Even the best woodworker sometimes get gaps around their dovetails or box joints, This is probably more of a problem for hand cut joints than ones done with a router jig. It can be pretty frustrating to get just one or very few gaps when the rest are all ok. The problem is that someone who wants to show off their craftsmanship certainly does not want to fill gaps with wood putty or other fillers because it’s pretty obvious.
A couple of years ago I read in FWW magazine about how to fix the gaps without fillers. Since then I have used this technique when necessary and it works very well. It isn’t good for huge gaps, so don’t expect more than the technique can deliver. Really big gaps should be fixed by inserting matching wood into the end-grain. Normally you should not try to fix side-grain.
I cut some dovetails on my scroll saw to demonstrate this technique. I deliberately cut the tails too wide in order to get a gap. I like to cut the pins first because it’s easier to clamp the pins to the tail piece for tracing the pattern and it’s also a lot easier to get in with a pencil or knife to trace with. Also, when you trace the pins onto the tail piece you will know that you have to save the lines on your tail piece for a tight fit. I like to cut dovetails on my scroll saw because I don’t have to do any chisel work at all. I do have to use a coping saw to finish off a small amount of waste on the pins, but this is very easy and quick. I can cut dovetails by hand, and sometimes I do just to keep my hand skills current, but the scroll saw is my favorite way, and they still look hand-cut.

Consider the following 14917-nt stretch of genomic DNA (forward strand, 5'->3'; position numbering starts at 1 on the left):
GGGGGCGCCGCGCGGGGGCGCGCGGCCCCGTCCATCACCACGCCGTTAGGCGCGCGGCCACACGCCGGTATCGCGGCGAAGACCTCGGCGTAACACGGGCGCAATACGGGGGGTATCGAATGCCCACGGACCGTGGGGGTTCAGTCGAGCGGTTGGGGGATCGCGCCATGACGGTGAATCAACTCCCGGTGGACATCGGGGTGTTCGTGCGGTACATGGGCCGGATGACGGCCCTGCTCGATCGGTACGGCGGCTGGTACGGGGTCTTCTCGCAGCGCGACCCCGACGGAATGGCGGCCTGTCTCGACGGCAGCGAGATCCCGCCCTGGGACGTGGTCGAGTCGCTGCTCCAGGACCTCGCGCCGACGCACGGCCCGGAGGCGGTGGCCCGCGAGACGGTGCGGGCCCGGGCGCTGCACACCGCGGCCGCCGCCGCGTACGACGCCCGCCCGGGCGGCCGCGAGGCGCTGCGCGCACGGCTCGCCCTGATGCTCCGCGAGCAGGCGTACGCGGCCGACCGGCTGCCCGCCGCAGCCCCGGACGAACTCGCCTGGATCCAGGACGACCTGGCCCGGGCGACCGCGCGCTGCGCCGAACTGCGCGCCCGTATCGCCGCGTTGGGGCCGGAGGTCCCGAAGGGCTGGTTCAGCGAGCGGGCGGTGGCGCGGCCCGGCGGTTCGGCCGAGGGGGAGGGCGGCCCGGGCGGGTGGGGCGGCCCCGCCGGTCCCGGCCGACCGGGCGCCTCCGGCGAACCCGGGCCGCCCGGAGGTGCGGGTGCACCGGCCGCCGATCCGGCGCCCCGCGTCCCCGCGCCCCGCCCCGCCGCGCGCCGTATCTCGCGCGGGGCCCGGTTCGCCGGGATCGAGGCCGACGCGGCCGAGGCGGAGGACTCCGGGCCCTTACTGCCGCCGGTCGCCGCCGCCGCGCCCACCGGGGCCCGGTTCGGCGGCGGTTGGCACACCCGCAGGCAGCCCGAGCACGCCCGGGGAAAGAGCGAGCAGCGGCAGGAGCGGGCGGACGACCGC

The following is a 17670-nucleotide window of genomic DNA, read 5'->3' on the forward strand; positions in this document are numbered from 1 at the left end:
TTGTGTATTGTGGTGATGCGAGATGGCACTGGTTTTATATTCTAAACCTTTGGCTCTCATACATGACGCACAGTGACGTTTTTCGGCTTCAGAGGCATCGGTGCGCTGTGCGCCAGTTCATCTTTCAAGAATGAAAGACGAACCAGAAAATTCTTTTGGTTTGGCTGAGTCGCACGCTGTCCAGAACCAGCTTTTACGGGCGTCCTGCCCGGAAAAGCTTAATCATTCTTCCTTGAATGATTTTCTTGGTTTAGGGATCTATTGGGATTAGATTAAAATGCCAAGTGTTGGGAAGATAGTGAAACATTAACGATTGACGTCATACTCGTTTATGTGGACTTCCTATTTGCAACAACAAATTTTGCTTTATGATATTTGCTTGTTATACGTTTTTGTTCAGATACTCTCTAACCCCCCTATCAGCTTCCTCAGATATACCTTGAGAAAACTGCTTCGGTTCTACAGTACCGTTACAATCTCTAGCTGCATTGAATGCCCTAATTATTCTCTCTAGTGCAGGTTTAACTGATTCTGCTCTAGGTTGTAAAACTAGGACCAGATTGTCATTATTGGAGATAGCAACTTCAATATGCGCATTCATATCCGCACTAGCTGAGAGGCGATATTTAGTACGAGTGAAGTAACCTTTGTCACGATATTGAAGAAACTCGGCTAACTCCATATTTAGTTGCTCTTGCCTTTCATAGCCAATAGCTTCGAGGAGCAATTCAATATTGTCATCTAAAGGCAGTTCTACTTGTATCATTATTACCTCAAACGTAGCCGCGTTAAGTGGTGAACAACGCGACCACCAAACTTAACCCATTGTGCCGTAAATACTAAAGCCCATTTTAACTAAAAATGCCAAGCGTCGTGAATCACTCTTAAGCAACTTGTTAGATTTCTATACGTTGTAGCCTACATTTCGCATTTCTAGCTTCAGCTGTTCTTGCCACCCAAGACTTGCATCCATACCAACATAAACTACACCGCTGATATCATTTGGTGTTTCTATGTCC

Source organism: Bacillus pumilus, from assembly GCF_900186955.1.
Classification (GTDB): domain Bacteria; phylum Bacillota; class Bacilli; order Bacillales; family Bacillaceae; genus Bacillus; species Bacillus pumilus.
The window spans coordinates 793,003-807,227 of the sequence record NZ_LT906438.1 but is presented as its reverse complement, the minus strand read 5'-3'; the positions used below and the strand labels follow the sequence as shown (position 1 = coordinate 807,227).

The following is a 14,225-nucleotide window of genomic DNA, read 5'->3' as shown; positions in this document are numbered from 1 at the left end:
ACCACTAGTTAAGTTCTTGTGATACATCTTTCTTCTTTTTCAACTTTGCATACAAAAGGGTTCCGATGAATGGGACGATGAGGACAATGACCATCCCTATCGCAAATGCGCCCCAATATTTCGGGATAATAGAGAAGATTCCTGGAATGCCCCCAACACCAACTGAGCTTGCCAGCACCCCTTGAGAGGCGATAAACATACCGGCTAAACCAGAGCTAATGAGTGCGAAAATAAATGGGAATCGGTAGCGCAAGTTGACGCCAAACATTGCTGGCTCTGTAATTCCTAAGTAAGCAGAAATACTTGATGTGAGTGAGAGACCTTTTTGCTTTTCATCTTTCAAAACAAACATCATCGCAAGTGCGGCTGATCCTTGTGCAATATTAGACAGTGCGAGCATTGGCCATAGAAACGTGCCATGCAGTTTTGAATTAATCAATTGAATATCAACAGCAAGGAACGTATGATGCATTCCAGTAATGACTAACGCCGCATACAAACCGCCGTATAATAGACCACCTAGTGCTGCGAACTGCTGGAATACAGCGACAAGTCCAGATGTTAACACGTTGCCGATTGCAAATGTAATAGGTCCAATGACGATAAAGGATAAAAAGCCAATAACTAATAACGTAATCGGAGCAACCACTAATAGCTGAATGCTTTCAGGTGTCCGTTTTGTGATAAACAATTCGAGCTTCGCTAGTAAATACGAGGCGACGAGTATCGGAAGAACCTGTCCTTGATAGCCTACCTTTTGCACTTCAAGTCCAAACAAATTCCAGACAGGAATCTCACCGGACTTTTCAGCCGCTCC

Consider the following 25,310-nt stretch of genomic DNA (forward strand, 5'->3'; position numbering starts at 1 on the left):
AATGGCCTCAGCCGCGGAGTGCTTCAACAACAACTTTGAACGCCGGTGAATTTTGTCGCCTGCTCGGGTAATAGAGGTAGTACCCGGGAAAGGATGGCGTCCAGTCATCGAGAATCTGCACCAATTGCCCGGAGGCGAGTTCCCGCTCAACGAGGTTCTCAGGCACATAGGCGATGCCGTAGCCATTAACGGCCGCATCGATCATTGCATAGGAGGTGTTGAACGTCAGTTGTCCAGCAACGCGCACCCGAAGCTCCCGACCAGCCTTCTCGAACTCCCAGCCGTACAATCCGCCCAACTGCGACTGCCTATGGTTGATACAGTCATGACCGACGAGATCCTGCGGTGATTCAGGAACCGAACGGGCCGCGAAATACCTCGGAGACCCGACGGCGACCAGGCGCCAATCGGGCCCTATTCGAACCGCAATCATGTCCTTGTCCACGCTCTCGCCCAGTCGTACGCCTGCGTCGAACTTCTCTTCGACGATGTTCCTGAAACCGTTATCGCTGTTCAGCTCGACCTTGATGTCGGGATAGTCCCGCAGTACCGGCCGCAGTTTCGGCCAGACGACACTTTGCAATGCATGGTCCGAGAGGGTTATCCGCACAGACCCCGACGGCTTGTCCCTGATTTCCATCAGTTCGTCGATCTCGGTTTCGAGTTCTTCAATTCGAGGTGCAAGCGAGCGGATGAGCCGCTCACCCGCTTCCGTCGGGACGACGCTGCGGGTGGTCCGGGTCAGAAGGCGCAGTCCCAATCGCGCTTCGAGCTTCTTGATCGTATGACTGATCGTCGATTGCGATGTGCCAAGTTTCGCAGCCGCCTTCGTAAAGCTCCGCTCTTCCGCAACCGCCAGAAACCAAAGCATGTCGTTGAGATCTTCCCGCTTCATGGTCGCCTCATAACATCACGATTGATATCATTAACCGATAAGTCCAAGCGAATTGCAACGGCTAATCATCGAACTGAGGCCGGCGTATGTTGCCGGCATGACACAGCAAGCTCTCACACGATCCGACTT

The first two photos shows the finished joints with the gaps.
In the first photo below I have spread extra glue around the gaps after having glued up the joint. The glue has been rubbed in the gaps in the second photo.
Now the fun begins. Start tapping the end of the pin. More taps and less force is the way to go! Start from the center of the pin and work outwards towards the side where the gaps are. The ball on the hammer spreads the wood into the gap. If your dovetails are too small for your pins then a steel rod of appropriate diameter ground to a round shape on the end can be used instead. It is important that you make the shoulders wider by a little more than 1/32” to give you some extra pin and tail ends (end-grain) to pound on.
Here is what it looks like before chiseling, planing or sanding the pins flush with the tail surface.
Here is the result. I didn’t hammer the ends of the tail pieces, but I’m showing it to remind you that I could have.
You can see that the dovetails are not very consistent in size. I didn’t take the time to mark them up as good as I could have as I was supposed to be in the shop to clean it up so it would be ready tomorrow when my grandson comes to work on his box. I apologize for the fuzzy pictures. My camera doesn’t have a macro function, so closeups don’t come out to well. I hope you try this out. It really works well. Thanks for reading.
-- Mike, an American living in Norway.